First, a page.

Review Date: June 14, 2007
Released by: Universal
Release date: 06/26/2007
Region 1, NTSC
Widescreen 2.35:1 | 16x9: Yes
I feel bad for the current generation. When I was a teenager we got retreads of Scream
. Fair enough. The generation before me got retreads of Halloween
. Awesome. And the generation before that? Retreads of the classic monster movies through Hammer and Universal. What do the kids get today? Retreads of Saw
. That alone seems ironic, since Saw
is basically a retread of Se7en
. But so it is, and now audiences get their Turistas
, their Hostel
s and their Captivity
s. In a generation where sequels to remakes are becoming the norm, it seems only fitting that the tent pole horror film itself be derivative of a better work.
So if Saw
is the voice of the new generation, then what do the singers have to say now? Saw
writers James Wan and Leigh Whannell leave the sequels in better hands, instead embark on a new concept to franchise: the killer ventriloquist doll. What’s that you say? There’s already a film like that called Magic
? Don’t worry, Saw
proved the duo hasn’t seen a film before 1980, so plagiarism shouldn’t be an issue. So was Saw
a modest jumping off point for these two icons of modern horror, with Dead Silence
a fascinating demonstration of artistic growth? Or has James Wan reached once again into our ass to puppet another steaming horror pile?
We enter in on our protagonist through a sink drain, much like that iconic shot in Psycho
. Again though, given the Wan-nnell school of horror, that shot was more than likely lifted from Van Sant’s remake. Jamie (Cary Elwes
doppelganger, Ryan Kwanten
) and Ella Ashen (Amber Valletta
) are fixing the sink, enjoying that witty, scripted banter that young, big-city couples have been spouting since Melrose Place
. The doorbell rings, and mysteriously a large ventriloquist doll is left in Jamie’s name. Ella begins to recite a cautionary nursery rhyme about the doll, but leaves out just enough so that can be milked for the second act. Jamie goes to get take out, and Ella gets her tongue taken out by the doll. She’s dead, and Jamie’s devastated, so he decides to go back to his home town to investigate the lore surrounding the abominable Mary Shaw.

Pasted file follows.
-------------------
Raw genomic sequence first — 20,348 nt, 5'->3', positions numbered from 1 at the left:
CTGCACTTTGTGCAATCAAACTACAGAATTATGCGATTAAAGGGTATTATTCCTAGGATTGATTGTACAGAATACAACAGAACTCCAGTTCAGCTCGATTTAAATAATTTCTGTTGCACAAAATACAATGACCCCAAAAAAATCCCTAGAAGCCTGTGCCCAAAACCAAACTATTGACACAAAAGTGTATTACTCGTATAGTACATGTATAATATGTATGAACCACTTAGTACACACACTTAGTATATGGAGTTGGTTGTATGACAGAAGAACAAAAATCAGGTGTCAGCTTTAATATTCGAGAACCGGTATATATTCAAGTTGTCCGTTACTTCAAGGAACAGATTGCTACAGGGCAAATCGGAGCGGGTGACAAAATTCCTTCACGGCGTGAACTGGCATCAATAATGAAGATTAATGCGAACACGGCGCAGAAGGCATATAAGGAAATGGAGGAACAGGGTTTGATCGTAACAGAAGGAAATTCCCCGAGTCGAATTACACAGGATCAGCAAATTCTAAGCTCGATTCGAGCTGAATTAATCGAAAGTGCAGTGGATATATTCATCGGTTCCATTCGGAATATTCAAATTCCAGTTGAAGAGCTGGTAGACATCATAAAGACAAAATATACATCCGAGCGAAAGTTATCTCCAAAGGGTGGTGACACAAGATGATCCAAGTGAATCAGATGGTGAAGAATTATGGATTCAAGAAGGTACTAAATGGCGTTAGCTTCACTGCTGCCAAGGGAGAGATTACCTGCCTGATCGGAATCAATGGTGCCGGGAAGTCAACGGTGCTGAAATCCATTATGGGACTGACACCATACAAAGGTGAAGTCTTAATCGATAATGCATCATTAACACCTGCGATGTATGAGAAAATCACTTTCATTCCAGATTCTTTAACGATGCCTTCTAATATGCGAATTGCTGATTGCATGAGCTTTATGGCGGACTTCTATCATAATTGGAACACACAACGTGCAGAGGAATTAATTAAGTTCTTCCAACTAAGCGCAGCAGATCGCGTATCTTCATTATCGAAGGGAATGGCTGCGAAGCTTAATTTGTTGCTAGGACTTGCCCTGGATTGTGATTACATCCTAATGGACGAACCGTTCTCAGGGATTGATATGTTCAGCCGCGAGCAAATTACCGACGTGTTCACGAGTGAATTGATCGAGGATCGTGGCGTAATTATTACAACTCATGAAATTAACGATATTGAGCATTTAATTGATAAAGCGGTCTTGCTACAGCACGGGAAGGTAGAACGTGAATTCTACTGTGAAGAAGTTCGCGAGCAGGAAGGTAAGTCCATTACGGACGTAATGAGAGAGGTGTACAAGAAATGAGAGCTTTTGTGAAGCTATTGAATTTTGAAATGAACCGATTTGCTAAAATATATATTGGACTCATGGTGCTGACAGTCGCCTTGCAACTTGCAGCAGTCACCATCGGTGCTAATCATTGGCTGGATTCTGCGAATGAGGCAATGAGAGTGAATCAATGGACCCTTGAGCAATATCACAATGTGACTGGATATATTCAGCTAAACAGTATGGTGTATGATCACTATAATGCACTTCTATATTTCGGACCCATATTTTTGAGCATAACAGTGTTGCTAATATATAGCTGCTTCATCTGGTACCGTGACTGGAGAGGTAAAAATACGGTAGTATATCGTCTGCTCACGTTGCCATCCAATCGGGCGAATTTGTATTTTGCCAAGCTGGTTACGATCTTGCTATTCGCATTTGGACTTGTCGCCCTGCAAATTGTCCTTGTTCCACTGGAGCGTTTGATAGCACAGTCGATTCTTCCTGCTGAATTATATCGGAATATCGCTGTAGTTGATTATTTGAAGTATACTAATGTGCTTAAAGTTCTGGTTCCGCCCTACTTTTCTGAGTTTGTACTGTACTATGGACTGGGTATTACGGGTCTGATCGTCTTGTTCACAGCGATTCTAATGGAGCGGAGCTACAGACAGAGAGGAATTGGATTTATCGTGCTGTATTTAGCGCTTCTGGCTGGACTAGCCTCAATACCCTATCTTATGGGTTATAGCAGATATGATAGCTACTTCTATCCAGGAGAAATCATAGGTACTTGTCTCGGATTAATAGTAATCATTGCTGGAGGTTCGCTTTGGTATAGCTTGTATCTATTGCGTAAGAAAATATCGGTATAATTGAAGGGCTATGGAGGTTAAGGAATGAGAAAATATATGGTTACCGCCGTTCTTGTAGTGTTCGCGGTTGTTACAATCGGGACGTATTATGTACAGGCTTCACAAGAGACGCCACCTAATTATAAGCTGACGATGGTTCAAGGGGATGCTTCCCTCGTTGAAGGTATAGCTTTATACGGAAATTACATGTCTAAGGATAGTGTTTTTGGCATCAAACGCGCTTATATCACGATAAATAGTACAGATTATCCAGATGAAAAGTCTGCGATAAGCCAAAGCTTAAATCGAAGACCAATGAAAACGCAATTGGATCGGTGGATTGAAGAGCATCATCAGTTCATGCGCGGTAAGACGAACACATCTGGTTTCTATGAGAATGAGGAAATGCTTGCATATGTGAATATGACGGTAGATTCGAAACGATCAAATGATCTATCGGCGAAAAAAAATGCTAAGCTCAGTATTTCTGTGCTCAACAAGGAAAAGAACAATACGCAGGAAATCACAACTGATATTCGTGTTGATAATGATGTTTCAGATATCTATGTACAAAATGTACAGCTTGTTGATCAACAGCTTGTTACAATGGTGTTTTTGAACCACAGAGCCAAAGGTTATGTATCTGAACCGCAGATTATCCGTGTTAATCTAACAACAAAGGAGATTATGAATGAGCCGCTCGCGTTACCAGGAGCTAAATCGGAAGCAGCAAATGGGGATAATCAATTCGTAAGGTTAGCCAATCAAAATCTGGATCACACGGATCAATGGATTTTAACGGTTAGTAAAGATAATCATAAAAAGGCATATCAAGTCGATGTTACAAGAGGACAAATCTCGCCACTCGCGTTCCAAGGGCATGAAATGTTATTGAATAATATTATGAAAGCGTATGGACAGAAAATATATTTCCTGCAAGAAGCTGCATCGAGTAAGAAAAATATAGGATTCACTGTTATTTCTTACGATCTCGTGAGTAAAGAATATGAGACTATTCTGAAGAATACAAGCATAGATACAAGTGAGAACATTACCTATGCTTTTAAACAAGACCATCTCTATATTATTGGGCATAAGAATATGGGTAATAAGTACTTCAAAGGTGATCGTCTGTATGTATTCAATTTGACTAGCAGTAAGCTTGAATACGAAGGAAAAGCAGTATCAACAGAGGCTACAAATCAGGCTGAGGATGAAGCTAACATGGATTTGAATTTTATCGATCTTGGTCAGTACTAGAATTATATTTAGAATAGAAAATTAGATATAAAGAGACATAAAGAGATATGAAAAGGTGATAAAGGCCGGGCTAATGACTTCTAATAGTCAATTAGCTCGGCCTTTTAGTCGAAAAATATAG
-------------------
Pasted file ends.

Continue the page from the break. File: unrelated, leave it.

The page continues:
?), Mary was once a popular ventriloquist in this now Silent Hill
-esque rundown city. She was a scary figure, and like any folklore woman of power, she was hunted down and murdered by a number of the townspeople. This is a secret they’ve had to bear for years, but it isn’t one that’s remained dead. She’s returned from the dead in various forms, often in the guise of dolls, murdering any descendants of the people who brought her death in the first place. It’s familiar, I know, but I checked the street signs, and there was no Elm Street.
Jamie hasn’t been home in years, and thusly wonders how he, and especially his wife, would be tied into such a horrible curse. Detective Lipton (Donnie Wahlberg
) is equally confused, since he’s on an investigation for a missing ventriloquist doll. Nothing seems right in Jamie’s little town, from his stilted father, Edward (Bob Gunton
), to the rundown theater, (grand) Guignol, where Mary used to conduct her acts. Solving the mystery is only one twist ending away.
No matter how terrible, and how detrimental Saw
was to the horror genre, at least at its heart it had a test of morals that gave the story some relevance. Here, the Wan-nnell aims to elicit “old fashioned ghost stories”, although I’d venture to guess their conception of old fashioned is R.L. Stein. The old Universal logo annoyingly introduces the film, but there’s not a lick here that could remotely be deemed old fashioned, classical or interesting. Perhaps old fashioned to them means ripping off other movies, I don’t know. What we get is basically A Nightmare on Elm Street
, from the vigilante lynching that makes our antagonist forever supernatural, and to the lame nursery rhyme that gives the killer life. At least Freddy’s verse rhymed, whereas here we get non-sensical prose like “Beware the stare of Mary Shaw, she has no children, only dolls.”
When you think “old fashioned”, you think long takes, subtlety and a whole lack of obvious shocks. Here we are treated to that same quick cut crap that made Saw
almost unbearable, and that’s not even the worst part. Every death is shown in graphic detail, leaving nothing to the imagination, including the director’s. Each death is the same, with the head of the victimized contorted into some J-horror screaming facial sculpture. Just when you thought The Grudge
had finally gone to rest, here comes the fallout. There’s no shocks from the get-go, either, since the dummy is basically just a franchising of their previously bankable Saw
-piece of a laughing dummy entering on a bicycle, which itself was a lifting from Argento in Deep Red
. You see dollar signs in his eyes, not the face of fear.
While I hate to pay Saw
any sort of credit, at least it had the benefit of urgency. It was timely, something born of the torture videos to offshoot from America’s stay in Iraq. With Dead Silence